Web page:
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Looks like I picked a bad day to give up not being a veracity assessor


Wigan BC v M (veracity assessments) 2015


Veracity assessments, if you don’t know, is where you have an expert, usually a psychologist, to look at the video interviews of a child’s allegations of abuse and to advise the Court as to the features of that interview that indicate whether reliance can be placed on them.  They went through a brief spell of being popular, and then became unpopular – largely because they go to the ultimate decision of the Judge.  The Judge’s function is to decide who is telling the truth and who is lying, and thus on some level it is a bit of a cop-out to ask an expert to give them the answer.

[There is quite a lot of good research about human beings ability to assess whether people are lying, and we really are quite bad at it. The one I have in mind was specifically about whether a six year old on a video is telling the truth about whether or not they touched a particular toy – and most people who had some ‘professional’ stake in deciding whether or not people are liars did worse than the group of students who did the same exercise as a control group. In fact, people generally do reasonably well when estimating that a statement is true, and are actually slightly worse than chance when estimating that a statement is a lie.  The ‘signs’ that most of us think will be present in a liar actually correlate very badly with actual lying

In a minority of studies, accuracy in detecting lies was computed separately from accuracy in detecting truth. Where this did occur, results show a truth-bias, that is, judges are more likely to consider that messages are truthful than deceptive and, as a result, truthful messages are identified with relatively high accuracy (67%) and deceptive messages with relatively low accuracy (44%). In fact, 44% is below the level of chance, and peoplewould be more accurate at detecting lies if they simply guessed.  “Detecting true lies”  Portsmouth University study ]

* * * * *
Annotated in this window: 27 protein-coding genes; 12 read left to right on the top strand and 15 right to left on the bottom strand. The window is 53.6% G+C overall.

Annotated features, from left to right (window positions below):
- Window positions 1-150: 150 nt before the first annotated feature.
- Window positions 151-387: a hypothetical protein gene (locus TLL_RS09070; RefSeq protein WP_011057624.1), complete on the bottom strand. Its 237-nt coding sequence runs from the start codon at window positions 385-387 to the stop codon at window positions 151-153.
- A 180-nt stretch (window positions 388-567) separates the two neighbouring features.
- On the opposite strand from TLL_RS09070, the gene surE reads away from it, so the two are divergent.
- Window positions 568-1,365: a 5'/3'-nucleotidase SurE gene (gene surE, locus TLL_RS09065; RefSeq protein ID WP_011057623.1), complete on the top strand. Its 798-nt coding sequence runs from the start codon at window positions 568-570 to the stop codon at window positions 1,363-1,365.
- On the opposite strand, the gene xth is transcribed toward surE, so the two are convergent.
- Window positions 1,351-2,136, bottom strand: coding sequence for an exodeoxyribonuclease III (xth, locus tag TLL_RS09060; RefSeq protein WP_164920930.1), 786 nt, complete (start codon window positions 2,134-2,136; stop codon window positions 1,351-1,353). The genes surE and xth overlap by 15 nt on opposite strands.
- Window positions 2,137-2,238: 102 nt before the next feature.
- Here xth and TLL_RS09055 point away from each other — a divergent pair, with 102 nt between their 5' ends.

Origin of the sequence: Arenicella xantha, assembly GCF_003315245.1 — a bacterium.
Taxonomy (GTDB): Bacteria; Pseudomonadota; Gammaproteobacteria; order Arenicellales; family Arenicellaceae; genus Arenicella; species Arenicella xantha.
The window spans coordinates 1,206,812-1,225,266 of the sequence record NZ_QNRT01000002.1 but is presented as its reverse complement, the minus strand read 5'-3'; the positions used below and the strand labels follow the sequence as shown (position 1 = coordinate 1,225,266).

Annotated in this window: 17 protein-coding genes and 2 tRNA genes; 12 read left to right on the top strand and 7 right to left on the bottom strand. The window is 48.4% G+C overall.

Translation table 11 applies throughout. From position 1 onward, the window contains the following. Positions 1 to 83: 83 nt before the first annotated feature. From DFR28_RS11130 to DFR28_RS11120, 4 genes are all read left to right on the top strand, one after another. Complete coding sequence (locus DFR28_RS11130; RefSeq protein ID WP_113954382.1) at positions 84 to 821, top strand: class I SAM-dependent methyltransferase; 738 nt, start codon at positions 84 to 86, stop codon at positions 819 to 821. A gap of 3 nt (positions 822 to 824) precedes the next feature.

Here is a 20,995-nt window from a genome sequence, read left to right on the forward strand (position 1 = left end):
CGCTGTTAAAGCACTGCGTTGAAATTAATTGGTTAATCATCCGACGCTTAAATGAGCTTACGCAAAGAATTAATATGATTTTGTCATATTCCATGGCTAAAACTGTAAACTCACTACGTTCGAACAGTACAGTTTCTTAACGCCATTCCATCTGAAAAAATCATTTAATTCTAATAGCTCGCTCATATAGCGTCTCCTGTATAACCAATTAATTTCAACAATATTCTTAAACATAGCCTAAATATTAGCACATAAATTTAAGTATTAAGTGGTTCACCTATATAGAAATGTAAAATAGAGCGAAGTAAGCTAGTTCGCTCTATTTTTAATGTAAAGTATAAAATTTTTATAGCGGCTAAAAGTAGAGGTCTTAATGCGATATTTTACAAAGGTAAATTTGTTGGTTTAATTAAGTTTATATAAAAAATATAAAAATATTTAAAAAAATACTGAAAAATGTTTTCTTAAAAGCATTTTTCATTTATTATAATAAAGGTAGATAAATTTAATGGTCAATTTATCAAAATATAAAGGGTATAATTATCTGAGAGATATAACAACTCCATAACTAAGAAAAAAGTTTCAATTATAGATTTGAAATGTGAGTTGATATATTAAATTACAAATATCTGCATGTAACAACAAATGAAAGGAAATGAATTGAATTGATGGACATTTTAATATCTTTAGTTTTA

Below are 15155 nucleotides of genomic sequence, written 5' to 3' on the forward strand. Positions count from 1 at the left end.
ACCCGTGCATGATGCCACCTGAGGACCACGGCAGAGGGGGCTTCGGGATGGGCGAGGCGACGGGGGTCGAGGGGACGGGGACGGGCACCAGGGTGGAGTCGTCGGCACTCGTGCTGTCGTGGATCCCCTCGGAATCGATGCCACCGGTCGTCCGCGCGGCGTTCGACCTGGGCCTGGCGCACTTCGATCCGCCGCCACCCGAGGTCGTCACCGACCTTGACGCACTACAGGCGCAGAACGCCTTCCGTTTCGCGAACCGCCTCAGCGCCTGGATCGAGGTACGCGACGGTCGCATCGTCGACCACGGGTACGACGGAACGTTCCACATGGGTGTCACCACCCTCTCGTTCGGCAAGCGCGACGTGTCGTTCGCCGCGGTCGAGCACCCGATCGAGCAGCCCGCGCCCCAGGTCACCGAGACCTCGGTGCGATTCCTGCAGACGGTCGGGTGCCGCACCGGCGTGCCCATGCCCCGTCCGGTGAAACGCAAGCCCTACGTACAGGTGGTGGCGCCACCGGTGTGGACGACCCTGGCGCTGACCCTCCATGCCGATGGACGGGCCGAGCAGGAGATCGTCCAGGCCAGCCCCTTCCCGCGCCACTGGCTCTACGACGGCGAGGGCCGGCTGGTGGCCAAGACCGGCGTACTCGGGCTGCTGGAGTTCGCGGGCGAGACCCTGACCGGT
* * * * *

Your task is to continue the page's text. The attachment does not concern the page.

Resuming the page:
This is the first veracity assessment case I’ve seen in a few years, and certainly the first one since the test for an expert became ‘necessary to resolve the proceedings justly’

To be fair to the expert in the case, he did exactly what was asked of him and pretty much concluded that there wasn’t a need for a specific veracity assessment  “I have seen nothing to suggest that what these children say requires interpretations by an expert, beyond the accommodation of the factors identified in this report. I hope that I have set out the significant factors and possibilities in this case in such a way that weight can be placed on relevant factors, including any new information that emerges.”


In the end, nobody relied on the report, and the Judge at final hearing, Jackson J, indicated that the parties had been premature in seeking such an assessment.  The child in question was a capable witness who could have been called and had questions put to them, and that was a much better way of getting to the truth than having an expert look at things.

The Judge expressed doubts about whether a veracity assessment could meet the current test for expert reports – it might be informative, or useful, but it could hardly be necessary.

Veracity assessments / validation exercises

  1. Having received short submissions from the parties and having consulted the current experience of colleagues, I believe that three principles can be identified:

    1) As a matter of law, there is no bar on the admission of expert evidence about whether evidence is or is not likely to be true. That was the conclusion of the Court of Appeal in Re M and R (Child Abuse: Evidence) [1996] 2 FLR 195, interpreting Section 3 of the Civil Evidence Act 1972. It held that expert evidence dealing with issues, including the ultimate issue, was admissible, subject to the overriding requirement of relevance, which, together with questions of weight, was a matter for the judge. At page 210, Butler-Sloss LJ said: “The modern view is to regulate such matters by way of weight, rather than admissibility. But when the judge is of the opinion that the witness’s expertise is still required to assist him to answer the ultimate questions (including, where appropriate, credibility) then the judge can safely and gratefully rely on such evidence, while never losing sight of the fact that the final decision is for him.”2) The Court of Appeal left open the question of whether and to what extent the court had a power to exclude evidence that was admissible and potentially relevant. That question has now been answered by FPR 2010 Rule 25.4 which dictates that expert evidence can only be adduced if it is necessary to assist the court to resolve the proceedings. The fact that expert evidence is admissible and might be relevant or even helpful in a general way is not enough.